Now, here is where World War II most deeply reverberates through what is happening today. Putin is waging war against Ukraine to prevent it from joining the European Union and NATO. What this has in common with Hitler’s invasion of Eastern Europe is that both are a clash between an advancing West and a reactive East. By the beginning of the twentieth century, Western Europe, along with adjoining parts of Eastern Europe, was highly advanced and developed. Western countries were the source of all modernization and progress. Russia, on the other hand, though powerful, lagged far behind, struggling to modernize itself. It was a feudal country until 1861 and continued to stagnate under Tsarist rule. The 1917 revolution overthrew the monarchy and aristocracy and the vast empire adopted communism. Though opposed to each other, both Tsarist Russia and Communist Russia were alternative models of the same thing, Russia’s incompatibility with the West. Under communism, the Soviet Union was drawn into conflict first with the fascist West in World War II and then the liberal West in the Cold War. After the communist experiment failed, Russia has continued to struggle to keep up and still is going down a different path than the most advanced countries. 

By contrast, Germany is a part of the Western world and Nazism was an abhorrent alternative model of what the West could be, compared to the liberty and democracy pioneered by France, Britain, and America. When he came to power, Hitler inherited one of the world’s most advanced and powerful countries. There is a consistent theme regarding imperialism in the modern era, which is that nations take over places and societies less advanced than them. For example, in the 1930s, Japan was a highly industrialized country and China was not, so Japan invaded China in what it considered the best path forward for East Asia. European colonization of the world was the same. Hitler’s invasion of Russia was, in essence, the most extreme application of this principle. By taking over Russian territory in Europe, so he must have felt, his nation could make better use of the region’s potential and bring it into the fold of modern progress, with all the inhabitants subjugated by the Germans, of course, or wiped out.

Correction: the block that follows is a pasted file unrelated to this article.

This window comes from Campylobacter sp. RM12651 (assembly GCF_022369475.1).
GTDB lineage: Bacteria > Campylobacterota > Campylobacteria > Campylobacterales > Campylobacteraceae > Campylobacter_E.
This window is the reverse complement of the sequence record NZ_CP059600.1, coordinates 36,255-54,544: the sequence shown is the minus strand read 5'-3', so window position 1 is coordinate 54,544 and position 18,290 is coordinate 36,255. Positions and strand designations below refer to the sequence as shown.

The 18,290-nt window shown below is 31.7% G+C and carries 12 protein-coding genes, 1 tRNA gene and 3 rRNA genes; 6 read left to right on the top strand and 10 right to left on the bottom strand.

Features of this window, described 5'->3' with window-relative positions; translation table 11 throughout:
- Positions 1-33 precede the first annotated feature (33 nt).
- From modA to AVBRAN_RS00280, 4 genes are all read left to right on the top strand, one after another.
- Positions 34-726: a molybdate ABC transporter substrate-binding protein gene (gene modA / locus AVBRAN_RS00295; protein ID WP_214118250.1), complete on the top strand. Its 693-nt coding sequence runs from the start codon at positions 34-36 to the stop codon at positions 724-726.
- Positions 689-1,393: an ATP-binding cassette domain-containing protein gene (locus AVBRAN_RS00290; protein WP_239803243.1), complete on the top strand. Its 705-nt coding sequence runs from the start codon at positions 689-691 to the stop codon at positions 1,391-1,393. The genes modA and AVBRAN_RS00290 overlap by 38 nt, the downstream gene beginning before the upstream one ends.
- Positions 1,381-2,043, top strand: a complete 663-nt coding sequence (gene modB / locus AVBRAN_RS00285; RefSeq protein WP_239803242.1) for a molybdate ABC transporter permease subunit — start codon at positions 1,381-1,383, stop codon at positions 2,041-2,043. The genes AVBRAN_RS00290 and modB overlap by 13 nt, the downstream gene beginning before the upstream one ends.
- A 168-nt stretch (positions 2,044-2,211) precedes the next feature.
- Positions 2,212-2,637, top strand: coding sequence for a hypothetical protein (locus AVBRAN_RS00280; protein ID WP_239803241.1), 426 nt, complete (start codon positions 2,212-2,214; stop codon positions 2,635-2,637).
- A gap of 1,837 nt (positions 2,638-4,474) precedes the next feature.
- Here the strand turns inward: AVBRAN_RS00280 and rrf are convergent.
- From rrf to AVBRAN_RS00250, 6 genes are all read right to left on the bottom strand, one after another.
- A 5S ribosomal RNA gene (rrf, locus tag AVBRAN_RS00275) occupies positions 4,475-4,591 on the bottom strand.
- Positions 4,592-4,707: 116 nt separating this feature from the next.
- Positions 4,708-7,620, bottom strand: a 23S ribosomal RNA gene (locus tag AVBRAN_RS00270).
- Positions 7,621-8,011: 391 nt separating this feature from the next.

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The eastward expansion of the European Union and NATO in the last thirty years is basically a peaceful and benign version of this. If Ukraine joined these organizations, it would represent the West, which remains at the forefront of modern civilization, extending its sphere of influence into the eastern depths of Europe. Ukraine, like Russia, continues to face great difficulties like corruption and underdevelopment. As a result, Westerners might end up taking over everything in Ukraine in order to bring the nation up-to-date, with the nation being drastically reshaped. This could then potentially impact the political and social order within Russia, and Belarus, and Georgia. It is an order that, in some way or another, remains fundamentally opposed to the Western path, as shown by how Kerensky’s 1917 push towards democracy quickly ended, as also was Boris Yeltsin’s to an extent.

This must be why Putin is so alarmed. He must consider expanding Western influence a resumption of the same process that Hitler was pursuing and, therefore, pro-Western Ukrainians are like the Nazi collaborators before them. After experiencing the brutal invasion by the Nazis, Russians became highly wary of the Western world through the Cold War, and they probably still are. Putin probably recognizes that just as the Soviet Union, because of its backwardness, was very vulnerable to military aggression by Nazi Germany, so the post-Soviet nations continue to be vulnerable to Western dominance, which could have disruptive and perhaps unforeseeable consequences for the order of civilization that exists in the realm belonging to Russia.

Raja Shahzeb Khan is a political analyst based in Islamabad and tweets at https://twitter.com/justinshahzebkh. This is part I of his series The Ukraine War in Historical Perspective.